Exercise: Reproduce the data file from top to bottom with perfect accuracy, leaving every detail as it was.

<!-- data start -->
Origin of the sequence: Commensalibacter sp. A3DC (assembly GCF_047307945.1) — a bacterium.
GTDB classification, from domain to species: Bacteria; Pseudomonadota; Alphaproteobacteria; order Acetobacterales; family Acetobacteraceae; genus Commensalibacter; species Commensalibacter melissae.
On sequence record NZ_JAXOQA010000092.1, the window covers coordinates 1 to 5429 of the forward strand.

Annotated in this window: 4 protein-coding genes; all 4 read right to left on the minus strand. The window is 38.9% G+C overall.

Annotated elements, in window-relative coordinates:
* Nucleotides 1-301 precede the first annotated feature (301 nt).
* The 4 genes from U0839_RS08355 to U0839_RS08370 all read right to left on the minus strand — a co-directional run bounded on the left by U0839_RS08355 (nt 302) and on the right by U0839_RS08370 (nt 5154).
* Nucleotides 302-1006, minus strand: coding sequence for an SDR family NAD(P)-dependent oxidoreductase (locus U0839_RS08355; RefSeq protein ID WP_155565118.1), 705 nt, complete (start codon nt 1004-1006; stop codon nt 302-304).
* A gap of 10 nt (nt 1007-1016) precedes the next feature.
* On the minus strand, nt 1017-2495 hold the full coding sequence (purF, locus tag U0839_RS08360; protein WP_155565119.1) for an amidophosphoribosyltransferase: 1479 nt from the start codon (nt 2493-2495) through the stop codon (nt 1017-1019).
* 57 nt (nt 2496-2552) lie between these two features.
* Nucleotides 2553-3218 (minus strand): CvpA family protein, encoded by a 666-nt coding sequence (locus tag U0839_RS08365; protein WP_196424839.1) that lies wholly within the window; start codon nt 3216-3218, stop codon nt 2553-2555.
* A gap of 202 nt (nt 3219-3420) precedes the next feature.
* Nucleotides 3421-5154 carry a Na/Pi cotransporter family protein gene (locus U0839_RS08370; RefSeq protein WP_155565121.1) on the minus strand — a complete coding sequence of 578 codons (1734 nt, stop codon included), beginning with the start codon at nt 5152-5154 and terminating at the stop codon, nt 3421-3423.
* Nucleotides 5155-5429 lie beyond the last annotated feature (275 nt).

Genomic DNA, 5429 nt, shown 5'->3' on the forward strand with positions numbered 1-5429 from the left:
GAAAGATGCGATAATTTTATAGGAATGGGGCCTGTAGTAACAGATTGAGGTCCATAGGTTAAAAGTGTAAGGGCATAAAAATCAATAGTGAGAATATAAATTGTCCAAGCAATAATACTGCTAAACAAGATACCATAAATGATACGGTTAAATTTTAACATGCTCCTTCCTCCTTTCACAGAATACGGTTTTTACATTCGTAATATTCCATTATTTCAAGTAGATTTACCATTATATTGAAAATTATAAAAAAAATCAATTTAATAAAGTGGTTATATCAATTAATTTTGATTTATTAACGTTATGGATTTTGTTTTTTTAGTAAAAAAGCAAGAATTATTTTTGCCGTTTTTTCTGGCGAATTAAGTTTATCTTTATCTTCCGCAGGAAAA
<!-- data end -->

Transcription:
Origin of the sequence: Commensalibacter sp. A3DC (assembly GCF_047307945.1) — a bacterium.
GTDB classification, from domain to species: Bacteria; Pseudomonadota; Alphaproteobacteria; order Acetobacterales; family Acetobacteraceae; genus Commensalibacter; species Commensalibacter melissae.
On sequence record NZ_JAXOQA010000092.1, the window covers coordinates 1 to 5429 of the forward strand.

Annotated in this window: 4 protein-coding genes; all 4 read right to left on the minus strand. The window is 38.9% G+C overall.

Annotated elements, in window-relative coordinates:
* Nucleotides 1-301 precede the first annotated feature (301 nt).
* The 4 genes from U0839_RS08355 to U0839_RS08370 all read right to left on the minus strand — a co-directional run bounded on the left by U0839_RS08355 (nt 302) and on the right by U0839_RS08370 (nt 5154).
* Nucleotides 302-1006, minus strand: coding sequence for an SDR family NAD(P)-dependent oxidoreductase (locus U0839_RS08355; RefSeq protein ID WP_155565118.1), 705 nt, complete (start codon nt 1004-1006; stop codon nt 302-304).
* A gap of 10 nt (nt 1007-1016) precedes the next feature.
* On the minus strand, nt 1017-2495 hold the full coding sequence (purF, locus tag U0839_RS08360; protein WP_155565119.1) for an amidophosphoribosyltransferase: 1479 nt from the start codon (nt 2493-2495) through the stop codon (nt 1017-1019).
* 57 nt (nt 2496-2552) lie between these two features.
* Nucleotides 2553-3218 (minus strand): CvpA family protein, encoded by a 666-nt coding sequence (locus tag U0839_RS08365; protein WP_196424839.1) that lies wholly within the window; start codon nt 3216-3218, stop codon nt 2553-2555.
* A gap of 202 nt (nt 3219-3420) precedes the next feature.
* Nucleotides 3421-5154 carry a Na/Pi cotransporter family protein gene (locus U0839_RS08370; RefSeq protein WP_155565121.1) on the minus strand — a complete coding sequence of 578 codons (1734 nt, stop codon included), beginning with the start codon at nt 5152-5154 and terminating at the stop codon, nt 3421-3423.
* Nucleotides 5155-5429 lie beyond the last annotated feature (275 nt).

Genomic DNA, 5429 nt, shown 5'->3' on the forward strand with positions numbered 1-5429 from the left:
GAAAGATGCGATAATTTTATAGGAATGGGGCCTGTAGTAACAGATTGAGGTCCATAGGTTAAAAGTGTAAGGGCATAAAAATCAATAGTGAGAATATAAATTGTCCAAGCAATAATACTGCTAAACAAGATACCATAAATGATACGGTTAAATTTTAACATGCTCCTTCCTCCTTTCACAGAATACGGTTTTTACATTCGTAATATTCCATTATTTCAAGTAGATTTACCATTATATTGAAAATTATAAAAAAAATCAATTTAATAAAGTGGTTATATCAATTAATTTTGATTTATTAACGTTATGGATTTTGTTTTTTTAGTAAAAAAGCAAGAATTATTTTTGCCGTTTTTTCTGGCGAATTAAGTTTATCTTTATCTTCCGCAGGAAAA